Viral hepatitis is the focus of today’s World Digestive Health Day with Kiwi gastroenterologists pleased with recent increased access to treatment but concerned inequities remain.

Associate Professor Michael Schultz, the president of the New Zealand Society of Gastroenterology, said the society was “very pleased” with recent “incremental improvement” to managing viral hepatitis B and C which, if left untreated, can lead to liver failure requiring transplantation. Both can also cause liver cancer and premature death.

Currently around a third of patients with Hepatitis C don’t have access to a funded therapy and the Society says Pharmac successfully concluding negotiations with the drug providers needs to be a ‘priority’ to address the significant inequity faced by these people.

But Schultz says access is about to opened to two medications that are the mainstay of Hepatitis B treatment ­– Tenofovir and Entecavir – due to Pharmac negotiating contracts for equivalent generic versions of the treatments.

“Currently less than 25% of hepatitis B patients receive the recommended therapy,” said Schultz in the Society’s World Digestive Day statement.  “Many patients with Hepatitis B live in economically disadvantaged or geographically isolated parts of the country. The incidence is high in Māori and Pacific people.” He said freer access to treatment, along with educational programmes, will enable more patients to be identified and managed in primary care in their local community.”

Hepatitis C had different challenges in New Zealand.  Since 2016 New Zealand has funded the direct acting antiviral agents (DAAs), that have transformed the management of hepatitis C, as a 12 week course can cure about the two-thirds of New Zealand hepatitis C cases who have genotype 1 hepatitis C.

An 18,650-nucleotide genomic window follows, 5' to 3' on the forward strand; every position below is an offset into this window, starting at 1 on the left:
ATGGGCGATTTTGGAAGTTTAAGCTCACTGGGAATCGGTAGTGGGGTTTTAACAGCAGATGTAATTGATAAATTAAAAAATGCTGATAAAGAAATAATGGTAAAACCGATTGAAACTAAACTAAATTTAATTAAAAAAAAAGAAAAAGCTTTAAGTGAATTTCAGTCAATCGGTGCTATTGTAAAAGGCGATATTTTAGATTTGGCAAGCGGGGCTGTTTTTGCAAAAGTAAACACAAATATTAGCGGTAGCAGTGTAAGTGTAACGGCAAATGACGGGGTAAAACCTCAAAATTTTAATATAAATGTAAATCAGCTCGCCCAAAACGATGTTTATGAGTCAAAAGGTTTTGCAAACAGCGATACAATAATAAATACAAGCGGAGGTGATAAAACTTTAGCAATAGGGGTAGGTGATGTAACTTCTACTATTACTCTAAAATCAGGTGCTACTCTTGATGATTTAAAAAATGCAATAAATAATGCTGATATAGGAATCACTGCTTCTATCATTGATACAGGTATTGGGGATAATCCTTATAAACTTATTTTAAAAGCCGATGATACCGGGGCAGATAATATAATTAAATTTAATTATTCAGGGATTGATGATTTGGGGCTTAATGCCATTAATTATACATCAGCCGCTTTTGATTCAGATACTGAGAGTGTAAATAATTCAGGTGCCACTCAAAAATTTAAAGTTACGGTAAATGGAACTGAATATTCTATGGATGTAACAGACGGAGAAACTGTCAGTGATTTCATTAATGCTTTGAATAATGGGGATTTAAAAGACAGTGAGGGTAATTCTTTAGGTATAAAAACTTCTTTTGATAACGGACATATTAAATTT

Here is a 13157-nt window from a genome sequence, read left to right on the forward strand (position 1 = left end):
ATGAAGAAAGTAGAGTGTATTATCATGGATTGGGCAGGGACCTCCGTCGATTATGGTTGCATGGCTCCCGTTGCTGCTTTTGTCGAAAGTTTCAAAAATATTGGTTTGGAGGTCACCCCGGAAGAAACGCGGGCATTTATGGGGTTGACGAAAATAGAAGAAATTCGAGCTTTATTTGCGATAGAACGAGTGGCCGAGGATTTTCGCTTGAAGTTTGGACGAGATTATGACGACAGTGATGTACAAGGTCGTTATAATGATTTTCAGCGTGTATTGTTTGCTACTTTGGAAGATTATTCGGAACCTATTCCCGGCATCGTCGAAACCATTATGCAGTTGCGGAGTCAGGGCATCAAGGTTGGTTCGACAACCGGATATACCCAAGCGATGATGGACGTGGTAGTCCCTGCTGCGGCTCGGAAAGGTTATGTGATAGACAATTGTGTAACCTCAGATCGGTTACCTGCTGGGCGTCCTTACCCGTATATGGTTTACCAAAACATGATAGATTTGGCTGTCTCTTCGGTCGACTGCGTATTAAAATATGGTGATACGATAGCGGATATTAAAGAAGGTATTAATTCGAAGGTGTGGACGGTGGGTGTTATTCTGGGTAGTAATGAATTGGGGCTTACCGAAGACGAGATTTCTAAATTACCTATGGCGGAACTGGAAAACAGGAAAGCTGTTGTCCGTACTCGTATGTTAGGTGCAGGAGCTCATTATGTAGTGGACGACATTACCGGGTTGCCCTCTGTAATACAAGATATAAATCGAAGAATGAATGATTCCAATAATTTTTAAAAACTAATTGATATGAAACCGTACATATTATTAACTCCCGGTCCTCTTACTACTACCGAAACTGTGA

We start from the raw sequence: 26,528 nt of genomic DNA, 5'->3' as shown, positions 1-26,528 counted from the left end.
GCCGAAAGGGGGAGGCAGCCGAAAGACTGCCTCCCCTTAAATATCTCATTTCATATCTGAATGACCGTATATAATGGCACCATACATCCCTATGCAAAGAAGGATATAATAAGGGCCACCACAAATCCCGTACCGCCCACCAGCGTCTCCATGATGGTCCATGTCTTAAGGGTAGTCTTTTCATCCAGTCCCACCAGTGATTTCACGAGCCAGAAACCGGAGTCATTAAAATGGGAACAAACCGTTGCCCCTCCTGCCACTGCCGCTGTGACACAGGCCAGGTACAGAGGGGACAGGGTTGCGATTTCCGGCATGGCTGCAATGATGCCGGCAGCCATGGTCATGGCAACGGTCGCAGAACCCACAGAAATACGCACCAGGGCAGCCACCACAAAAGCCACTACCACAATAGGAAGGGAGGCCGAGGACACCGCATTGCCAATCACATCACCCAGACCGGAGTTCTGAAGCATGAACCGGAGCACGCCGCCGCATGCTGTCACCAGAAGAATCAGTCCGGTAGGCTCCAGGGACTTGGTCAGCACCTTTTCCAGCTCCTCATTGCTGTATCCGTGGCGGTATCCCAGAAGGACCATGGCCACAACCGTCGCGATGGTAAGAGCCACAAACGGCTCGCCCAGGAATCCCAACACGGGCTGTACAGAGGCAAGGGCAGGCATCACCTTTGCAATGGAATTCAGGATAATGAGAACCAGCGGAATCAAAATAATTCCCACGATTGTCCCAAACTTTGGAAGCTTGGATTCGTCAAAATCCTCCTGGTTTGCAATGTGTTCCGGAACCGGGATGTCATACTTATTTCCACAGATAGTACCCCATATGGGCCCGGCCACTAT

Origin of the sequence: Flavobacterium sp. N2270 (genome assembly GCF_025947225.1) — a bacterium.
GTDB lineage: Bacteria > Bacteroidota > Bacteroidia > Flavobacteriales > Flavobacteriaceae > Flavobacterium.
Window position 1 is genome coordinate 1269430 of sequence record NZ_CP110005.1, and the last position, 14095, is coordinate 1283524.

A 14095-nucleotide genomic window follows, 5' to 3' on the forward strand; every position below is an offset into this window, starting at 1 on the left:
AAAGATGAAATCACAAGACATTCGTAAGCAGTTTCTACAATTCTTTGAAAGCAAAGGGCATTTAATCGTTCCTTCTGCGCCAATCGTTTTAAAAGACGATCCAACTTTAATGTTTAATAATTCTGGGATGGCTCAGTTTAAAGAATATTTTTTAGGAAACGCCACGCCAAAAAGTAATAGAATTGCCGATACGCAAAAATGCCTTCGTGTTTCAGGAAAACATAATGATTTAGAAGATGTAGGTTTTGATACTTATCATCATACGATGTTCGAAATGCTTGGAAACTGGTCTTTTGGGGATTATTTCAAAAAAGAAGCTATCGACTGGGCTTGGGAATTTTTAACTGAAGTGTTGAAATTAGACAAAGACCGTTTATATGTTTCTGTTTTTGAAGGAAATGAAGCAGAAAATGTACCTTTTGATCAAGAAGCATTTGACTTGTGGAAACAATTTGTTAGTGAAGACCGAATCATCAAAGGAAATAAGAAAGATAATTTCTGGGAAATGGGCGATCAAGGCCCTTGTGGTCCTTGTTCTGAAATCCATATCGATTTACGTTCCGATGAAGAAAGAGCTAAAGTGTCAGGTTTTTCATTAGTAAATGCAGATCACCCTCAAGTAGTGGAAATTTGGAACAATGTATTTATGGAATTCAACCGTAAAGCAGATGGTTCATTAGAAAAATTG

“This advance has raised the possibility eradicating the disease from New Zealand – as is the plan in many other countries including Australia,” said Schultz.

But about a third of patients here have genotype 3 Hepatitis C. These patients cannot be cured by the currently funded therapy Viekira DAA therapy.

Schultz said the Society understood that Pharm was currently in negotiations to obtain the medication therapy that does work for genotype 3 and that could help address the inequity of access to treatment

He said there remained other pieces in the puzzle necessary to eradicate hepatitis C. There are an estimated 25,000 patients who remain undiagnosed and the Society believed strategies need to be found to contact this group of patients and provide treatment.

“This will require a multipronged approach with public education, destigmatisation, engagement of general practices, increased testing and the use of health targets and a registry,” said Schultz.

There is a Hepatitis C (HCV) summit meeting in July to work on a developing an eradication plan and the Society was encouraged that the Minister of Health would be involved. “With development of this plan national elimination of Hepatitis C is a possibility,” said Schultz.

Because the liver plays an important role in the digestive system, people who have hepatitis-related liver damage can also suffer upset stomachs, diarrhoea and abdominal cramps.

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